Whittle out a bowl shape at that point (the notch should intersect the bowl). Shape the end of a thick stick into a blunt point. Place the blunt point into the bowl shape and start turning the stick back and forth rapidly (bow drills make this much easier).
Eventually, a tiny coal will form. Drop the coal through the notch onto a pile of tinder and blow on it to encourage a flame.
How to Make a Fire With Nothing
Focusing the sun’s rays will produce a point of intense heat that will ignite tinder. Obviously, this method only works in the daytime. It’s not quite “how to start a fire with nothing,” but it’s pretty close. All of the following items can achieve this.
Magnifying glass – plastic ones can work just as well as glass ones, and they are lighter and less fragile.
Eyeglasses – they may take some adjusting, but the lenses can act as a magnifying glass.
Convex mirror – focuses incoming light to a hot spot. The one we sell has a mount at the focus to precisely align your tinder.
Aluminum can – Use toothpaste or chocolate to polish the bottom of the can to a bright finish. It is now a convex mirror.
NOTE: Don’t use the toothpaste or eat the chocolate afterward (it’ll be poisonous).
Glass bottle filled with water – if the shape of the bottle is just right, it can act as a lens.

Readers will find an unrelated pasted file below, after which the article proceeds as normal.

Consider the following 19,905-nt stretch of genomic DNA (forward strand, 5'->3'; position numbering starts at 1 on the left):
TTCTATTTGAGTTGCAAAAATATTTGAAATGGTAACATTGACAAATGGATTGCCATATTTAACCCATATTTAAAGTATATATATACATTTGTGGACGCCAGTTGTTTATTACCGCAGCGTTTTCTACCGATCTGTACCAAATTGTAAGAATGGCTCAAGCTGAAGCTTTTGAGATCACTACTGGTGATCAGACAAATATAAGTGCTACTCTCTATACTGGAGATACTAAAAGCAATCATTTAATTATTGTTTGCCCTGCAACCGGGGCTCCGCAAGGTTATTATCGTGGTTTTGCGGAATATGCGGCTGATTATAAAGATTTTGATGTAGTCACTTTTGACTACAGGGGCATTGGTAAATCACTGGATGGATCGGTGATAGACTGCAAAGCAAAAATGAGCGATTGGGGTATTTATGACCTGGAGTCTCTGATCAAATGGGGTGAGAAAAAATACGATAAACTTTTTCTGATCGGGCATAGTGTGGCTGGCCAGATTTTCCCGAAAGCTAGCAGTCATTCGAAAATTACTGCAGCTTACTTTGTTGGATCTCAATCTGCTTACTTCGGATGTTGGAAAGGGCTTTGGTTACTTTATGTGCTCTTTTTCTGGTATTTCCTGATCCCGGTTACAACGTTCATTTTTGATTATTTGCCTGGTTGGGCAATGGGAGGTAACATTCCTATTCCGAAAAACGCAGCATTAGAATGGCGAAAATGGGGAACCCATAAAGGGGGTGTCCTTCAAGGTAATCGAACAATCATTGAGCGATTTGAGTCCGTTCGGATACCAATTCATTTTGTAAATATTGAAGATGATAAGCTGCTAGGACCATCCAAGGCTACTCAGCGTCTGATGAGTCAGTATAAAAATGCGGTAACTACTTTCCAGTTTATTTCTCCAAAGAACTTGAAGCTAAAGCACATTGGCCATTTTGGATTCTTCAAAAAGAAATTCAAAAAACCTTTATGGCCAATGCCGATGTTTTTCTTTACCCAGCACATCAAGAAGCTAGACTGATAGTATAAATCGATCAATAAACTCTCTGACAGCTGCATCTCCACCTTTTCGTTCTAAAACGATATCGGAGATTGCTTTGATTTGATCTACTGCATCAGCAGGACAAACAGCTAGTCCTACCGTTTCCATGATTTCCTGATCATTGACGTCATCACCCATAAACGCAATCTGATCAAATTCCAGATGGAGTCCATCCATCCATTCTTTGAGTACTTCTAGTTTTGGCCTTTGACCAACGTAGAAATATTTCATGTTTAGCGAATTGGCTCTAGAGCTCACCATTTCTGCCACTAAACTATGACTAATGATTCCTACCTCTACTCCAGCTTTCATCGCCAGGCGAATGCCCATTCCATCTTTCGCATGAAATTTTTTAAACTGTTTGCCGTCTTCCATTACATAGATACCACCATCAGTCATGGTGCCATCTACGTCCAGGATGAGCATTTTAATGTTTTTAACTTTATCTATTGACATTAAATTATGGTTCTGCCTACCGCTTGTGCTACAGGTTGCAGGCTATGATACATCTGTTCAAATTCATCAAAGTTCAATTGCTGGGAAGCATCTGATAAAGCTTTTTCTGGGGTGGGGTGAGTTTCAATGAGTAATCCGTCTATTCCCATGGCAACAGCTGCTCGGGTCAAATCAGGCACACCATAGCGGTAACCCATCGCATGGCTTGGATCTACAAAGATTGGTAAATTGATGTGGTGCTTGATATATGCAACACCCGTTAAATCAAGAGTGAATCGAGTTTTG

Ball of ice – this takes lots of practice to get right, as it’s dependent on getting the precise shape.
This isn’t the same as what you use to fix a flat tire or clean your computer keyboard.
A fire piston works on the principle that rapidly compressed air increases in temperature. It is similar to the way a diesel engine works.
A small piece of tinder is placed into the chamber, then the piston is driven down fast. When the tinder ignites, the piston is withdrawn quickly before the available oxygen is burned away, and the burning coal transferred to a larger pile of tinder, which can then be used to kindle a fire. It takes a bit of practice to be able to use it efficiently.
Given a wire of sufficient resistance and a power source of sufficient strength, a fire may be kindled from the resulting heat. Think of the filament in light bulbs and how the eyes on electric stove-tops change color as they heat up.
Rubbing a 9-volt battery along a pad of steel wool will set the steel wool on fire.
A cell phone (or other battery operated device) may be disassembled to get at the battery and smaller wires.
Assuming the battery is charged, and of sufficient power, you can use the smaller wires to make a circuit between the positive and negative battery terminals, which will cause the wires to heat up.
NOTE: the wires will burn and break quickly, so have your tinder close at hand.
Survival Fire Starters Tip: Always Keep a Tinder when Starting a Fire
We have mentioned tinder several times, but haven’t really defined it. Tinder is any small, light material that catches sparks easily and spreads flames quickly.
The usual order of fire building is tinder at the bottom, followed by small twigs, larger twigs, thin limbs, thicker limbs, and then logs. Dried grass, leaves, or straw make excellent tinder, but you can make your own by soaking cotton balls in petroleum jelly, making char cloth, or using dryer lint.
You can also purchase commercially available fire starter sticks, which are compressed sawdust soaked in some sort of accelerant.
Now that you know how to start a fire with different materials, we hope you will join us again tomorrow, when we will be discussing the different types of fires and how to construct them, depending on your needs and objectives. We will see you then!